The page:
There’s a lot that I often find frustrating about the conversation around “good jobs” so I was really glad to see Neil Irwin’s piece about what we can learn about the economy from Darden Restaurants (Capital Grille, Olive Garden, Red Lobster) park this in the right place:
This isn’t to blame Darden; any employer pays only the wages it has to pay to get capable workers. It is instead an indictment of the U.S. economy as a whole. If the unemployment rate were 5 percent instead of 8.1 percent, it would surely be harder for Darden to find qualified chefs and waiters, and it would have to pay more. In fact, you would expect an industry that is growing as a share of the economy to see higher wage gains than shrinking industries, as workers’ training lags changes in the economy.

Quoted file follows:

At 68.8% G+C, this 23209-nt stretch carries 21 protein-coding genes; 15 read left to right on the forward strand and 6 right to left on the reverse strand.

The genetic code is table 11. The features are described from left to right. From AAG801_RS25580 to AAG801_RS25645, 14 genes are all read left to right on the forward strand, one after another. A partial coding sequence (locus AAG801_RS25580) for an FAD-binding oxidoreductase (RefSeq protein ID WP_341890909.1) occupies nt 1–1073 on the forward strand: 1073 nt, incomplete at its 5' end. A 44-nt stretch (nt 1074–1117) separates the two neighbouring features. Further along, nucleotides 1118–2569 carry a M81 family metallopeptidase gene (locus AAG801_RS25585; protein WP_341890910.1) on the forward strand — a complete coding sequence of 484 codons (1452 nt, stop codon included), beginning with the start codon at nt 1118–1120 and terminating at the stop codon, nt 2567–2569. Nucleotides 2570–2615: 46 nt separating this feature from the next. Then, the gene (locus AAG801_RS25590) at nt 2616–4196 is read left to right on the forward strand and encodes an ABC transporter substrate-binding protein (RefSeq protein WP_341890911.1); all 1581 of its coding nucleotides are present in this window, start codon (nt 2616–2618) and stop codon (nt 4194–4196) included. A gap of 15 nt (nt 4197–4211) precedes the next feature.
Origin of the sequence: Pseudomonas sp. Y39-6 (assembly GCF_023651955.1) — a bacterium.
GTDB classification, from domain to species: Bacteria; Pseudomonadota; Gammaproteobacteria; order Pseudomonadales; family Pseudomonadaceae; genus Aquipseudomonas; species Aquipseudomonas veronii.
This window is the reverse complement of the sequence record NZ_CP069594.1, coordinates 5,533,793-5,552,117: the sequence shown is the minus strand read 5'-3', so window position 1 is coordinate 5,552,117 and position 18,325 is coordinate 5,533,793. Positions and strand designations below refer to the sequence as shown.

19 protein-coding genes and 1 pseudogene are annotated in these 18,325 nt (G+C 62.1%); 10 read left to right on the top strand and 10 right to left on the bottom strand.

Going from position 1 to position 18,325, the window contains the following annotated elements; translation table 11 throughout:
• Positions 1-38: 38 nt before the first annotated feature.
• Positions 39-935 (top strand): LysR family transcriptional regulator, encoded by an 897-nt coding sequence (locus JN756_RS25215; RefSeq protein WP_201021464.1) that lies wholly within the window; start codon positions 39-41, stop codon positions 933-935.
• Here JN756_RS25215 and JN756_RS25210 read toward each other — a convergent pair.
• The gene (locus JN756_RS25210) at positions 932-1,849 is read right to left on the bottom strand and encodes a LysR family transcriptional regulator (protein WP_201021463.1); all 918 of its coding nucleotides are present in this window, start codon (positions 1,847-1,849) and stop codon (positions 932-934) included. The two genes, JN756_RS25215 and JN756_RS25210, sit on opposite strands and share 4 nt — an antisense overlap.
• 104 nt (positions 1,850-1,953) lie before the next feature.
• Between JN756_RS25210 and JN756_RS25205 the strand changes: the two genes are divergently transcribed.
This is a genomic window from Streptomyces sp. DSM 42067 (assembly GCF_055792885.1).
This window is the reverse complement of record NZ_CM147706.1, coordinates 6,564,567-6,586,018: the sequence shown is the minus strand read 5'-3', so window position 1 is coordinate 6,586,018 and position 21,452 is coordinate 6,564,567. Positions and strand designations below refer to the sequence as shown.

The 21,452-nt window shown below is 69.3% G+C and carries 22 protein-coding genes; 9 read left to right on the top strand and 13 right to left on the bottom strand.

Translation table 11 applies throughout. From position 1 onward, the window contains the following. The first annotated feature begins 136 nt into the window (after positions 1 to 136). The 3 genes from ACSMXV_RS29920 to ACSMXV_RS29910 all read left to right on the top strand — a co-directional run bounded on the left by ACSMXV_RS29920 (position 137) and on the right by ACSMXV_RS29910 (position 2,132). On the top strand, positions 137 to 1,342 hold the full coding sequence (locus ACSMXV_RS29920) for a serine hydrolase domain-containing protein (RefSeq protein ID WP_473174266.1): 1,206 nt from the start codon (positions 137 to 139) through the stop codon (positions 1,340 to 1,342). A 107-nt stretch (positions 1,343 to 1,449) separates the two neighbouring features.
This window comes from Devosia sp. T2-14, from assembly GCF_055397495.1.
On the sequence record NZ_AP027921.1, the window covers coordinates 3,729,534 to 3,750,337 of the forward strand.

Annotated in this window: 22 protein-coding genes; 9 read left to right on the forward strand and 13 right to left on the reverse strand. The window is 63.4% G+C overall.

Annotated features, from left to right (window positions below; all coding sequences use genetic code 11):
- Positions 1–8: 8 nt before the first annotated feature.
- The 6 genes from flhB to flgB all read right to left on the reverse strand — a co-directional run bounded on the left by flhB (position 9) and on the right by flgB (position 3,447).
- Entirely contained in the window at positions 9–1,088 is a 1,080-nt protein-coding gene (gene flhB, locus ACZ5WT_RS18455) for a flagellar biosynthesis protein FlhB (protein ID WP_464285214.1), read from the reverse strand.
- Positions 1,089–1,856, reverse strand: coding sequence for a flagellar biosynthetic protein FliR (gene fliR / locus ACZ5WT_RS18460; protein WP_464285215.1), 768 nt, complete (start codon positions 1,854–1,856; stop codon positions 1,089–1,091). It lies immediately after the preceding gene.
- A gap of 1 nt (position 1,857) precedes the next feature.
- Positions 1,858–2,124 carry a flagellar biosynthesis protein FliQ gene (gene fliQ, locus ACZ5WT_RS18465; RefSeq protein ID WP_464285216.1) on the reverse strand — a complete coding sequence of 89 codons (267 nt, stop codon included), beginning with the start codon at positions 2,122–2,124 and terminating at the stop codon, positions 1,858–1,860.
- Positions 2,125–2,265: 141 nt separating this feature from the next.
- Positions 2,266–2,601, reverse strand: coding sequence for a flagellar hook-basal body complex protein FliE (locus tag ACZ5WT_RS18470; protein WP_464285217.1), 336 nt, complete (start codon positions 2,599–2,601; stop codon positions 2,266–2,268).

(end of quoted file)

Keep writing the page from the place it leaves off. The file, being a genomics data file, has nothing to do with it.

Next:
High unemployment means that workers at Darden don’t have the negotiating leverage to demand big raises; there is always another jobless worker around to take their job.
Food service jobs are often considered “bad jobs” and they are in fact often bad. But this isn’t a mystical property of restaurants. It would be profitable for Darden to give its workers’ raises rather than close down restaurants if the workers started quitting in droves. But they’re not, because the economy on the whole is weak. And there’s just no substitute for full employment. Workers’ skill levels will still put some kind of ceiling on their earnings power no matter what the state of the economy, but it’s persistent mass unemployment rather than anything in particular about specific workplaces that drives wages into the floor.